Grief throws a magnifying glass on our essential personality

“I’m pretty sure this group isn’t for me,” she said, and I felt no criticism in her voice. “You know, I’m a ‘glass is half-full’ kind of gal and, though at first I thought the supportive environment would do me good, I realize that hearing others’ sad stories isn’t really what I need. My son’s death, though tragic, has spurred me to find the lessons for me, to see how I can triumph in spite of what’s happened.”

 

glass-half-empty-glass-half-full-always-full

Grief throws a magnifying glass on our essential personality. For this bereft mother, forward movement, searching for and embracing anything positive on her journey, was the most significant thing she could do.  Her natural optimism led her towards the silver lining, not the grey cloud’s underbelly. “Don’t get me wrong,’ she said, “I have plenty of ‘cry-myself-to-sleep’ nights, but I’ll be looking for the kind of support that helps me get where I think I need to go.” Her grief magnified what was essential in her character.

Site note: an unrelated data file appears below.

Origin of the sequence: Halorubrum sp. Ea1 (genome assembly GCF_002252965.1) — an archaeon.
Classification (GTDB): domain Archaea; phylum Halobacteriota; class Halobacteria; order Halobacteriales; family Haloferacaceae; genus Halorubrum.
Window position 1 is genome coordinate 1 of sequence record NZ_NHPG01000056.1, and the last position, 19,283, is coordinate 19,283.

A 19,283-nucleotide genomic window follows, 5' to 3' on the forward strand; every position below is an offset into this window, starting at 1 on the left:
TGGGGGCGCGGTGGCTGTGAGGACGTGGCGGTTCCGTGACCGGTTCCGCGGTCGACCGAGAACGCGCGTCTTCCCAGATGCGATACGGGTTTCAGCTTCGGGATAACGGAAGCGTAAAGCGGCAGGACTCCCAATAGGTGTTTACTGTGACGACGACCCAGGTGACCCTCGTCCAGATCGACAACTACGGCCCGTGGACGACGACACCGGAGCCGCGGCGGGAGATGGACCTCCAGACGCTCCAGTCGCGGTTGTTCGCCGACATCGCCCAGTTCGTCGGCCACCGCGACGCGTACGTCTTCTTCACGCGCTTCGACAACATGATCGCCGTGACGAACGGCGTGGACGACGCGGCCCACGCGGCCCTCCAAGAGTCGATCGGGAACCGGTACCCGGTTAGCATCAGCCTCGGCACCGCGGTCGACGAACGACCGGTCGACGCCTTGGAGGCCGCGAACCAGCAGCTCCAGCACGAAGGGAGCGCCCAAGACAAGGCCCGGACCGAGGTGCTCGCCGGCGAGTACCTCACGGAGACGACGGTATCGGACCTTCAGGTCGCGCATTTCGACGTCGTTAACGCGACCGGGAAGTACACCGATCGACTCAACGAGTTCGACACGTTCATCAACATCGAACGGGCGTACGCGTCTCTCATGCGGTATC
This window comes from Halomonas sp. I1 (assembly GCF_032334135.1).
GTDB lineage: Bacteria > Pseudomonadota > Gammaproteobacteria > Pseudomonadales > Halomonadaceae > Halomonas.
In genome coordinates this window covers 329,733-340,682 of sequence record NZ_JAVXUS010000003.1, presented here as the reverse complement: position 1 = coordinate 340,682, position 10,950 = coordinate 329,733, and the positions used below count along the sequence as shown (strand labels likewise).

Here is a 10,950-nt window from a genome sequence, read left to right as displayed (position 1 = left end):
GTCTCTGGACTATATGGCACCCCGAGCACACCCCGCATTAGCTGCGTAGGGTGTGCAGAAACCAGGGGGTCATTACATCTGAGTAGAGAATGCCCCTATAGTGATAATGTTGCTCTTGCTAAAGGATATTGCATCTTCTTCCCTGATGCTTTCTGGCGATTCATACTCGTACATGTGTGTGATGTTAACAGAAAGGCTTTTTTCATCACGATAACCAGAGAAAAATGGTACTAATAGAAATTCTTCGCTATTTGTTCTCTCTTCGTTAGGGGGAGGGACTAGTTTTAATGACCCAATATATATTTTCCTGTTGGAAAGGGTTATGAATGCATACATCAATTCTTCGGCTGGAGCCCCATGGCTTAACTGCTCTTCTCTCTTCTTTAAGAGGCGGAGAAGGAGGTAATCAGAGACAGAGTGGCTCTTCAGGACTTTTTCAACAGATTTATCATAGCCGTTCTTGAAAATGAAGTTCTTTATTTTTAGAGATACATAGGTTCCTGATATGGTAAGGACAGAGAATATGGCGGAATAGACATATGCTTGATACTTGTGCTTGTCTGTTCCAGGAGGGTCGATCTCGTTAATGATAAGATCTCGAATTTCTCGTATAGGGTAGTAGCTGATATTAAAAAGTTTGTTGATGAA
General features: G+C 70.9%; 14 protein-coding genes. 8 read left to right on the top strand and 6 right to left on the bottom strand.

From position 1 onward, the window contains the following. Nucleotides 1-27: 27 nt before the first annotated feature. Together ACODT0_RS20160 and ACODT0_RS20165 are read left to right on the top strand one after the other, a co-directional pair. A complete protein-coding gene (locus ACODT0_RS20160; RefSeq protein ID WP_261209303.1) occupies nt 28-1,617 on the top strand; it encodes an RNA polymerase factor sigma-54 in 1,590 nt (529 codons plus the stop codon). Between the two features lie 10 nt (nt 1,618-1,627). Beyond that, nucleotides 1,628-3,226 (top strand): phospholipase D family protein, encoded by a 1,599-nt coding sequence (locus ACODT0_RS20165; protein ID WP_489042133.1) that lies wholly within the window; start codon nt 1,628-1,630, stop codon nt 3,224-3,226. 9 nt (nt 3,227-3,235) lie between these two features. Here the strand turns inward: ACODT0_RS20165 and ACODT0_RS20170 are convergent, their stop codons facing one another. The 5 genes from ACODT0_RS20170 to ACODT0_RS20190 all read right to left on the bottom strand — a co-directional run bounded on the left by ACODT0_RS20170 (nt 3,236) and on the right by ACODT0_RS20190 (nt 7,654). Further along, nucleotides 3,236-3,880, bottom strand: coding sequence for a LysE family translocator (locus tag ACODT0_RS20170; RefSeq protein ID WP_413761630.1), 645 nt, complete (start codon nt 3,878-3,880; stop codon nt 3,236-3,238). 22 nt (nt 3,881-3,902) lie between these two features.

If we are given to anger when life goes wrong or seems ‘unfair,’ when death strikes, the clouds of rage will gather and we will storm through our grief until the clouds part again.

IMG_0234

If we are more melancholic in temperament, we may be found isolating ourselves, brooding and despondent and depressive (often misdiagnosed as depression–the symptoms are similar). We will need the support of those who know how to commiserate without being dragged down. We will need the encouragement of those who are ‘comfortable’ sitting with sadness at length without needing to change the mood.

The successful grief journey necessitates knowing ourselves and how we usually emote. As a comforter, it means coming to know our grieving friend or acquaintance, to compare what we see in their grief with what would naturally be found in their personality. Our commitment is to respect whatever we encounter, to embrace it and to cherish it.

******************************************************************

Would you like to talk to someone? Need grief support? Book a session on line from anywhere here.

Advertisements

Leave a Reply

Fill in your details below or click an icon to log in:

WordPress.com Logo

You are commenting using your WordPress.com account. Log Out /  Change )

Google photo

You are commenting using your Google account. Log Out /  Change )

Twitter picture

You are commenting using your Twitter account. Log Out /  Change )

Facebook photo

You are commenting using your Facebook account. Log Out /  Change )

Connecting to %s

%d bloggers like this: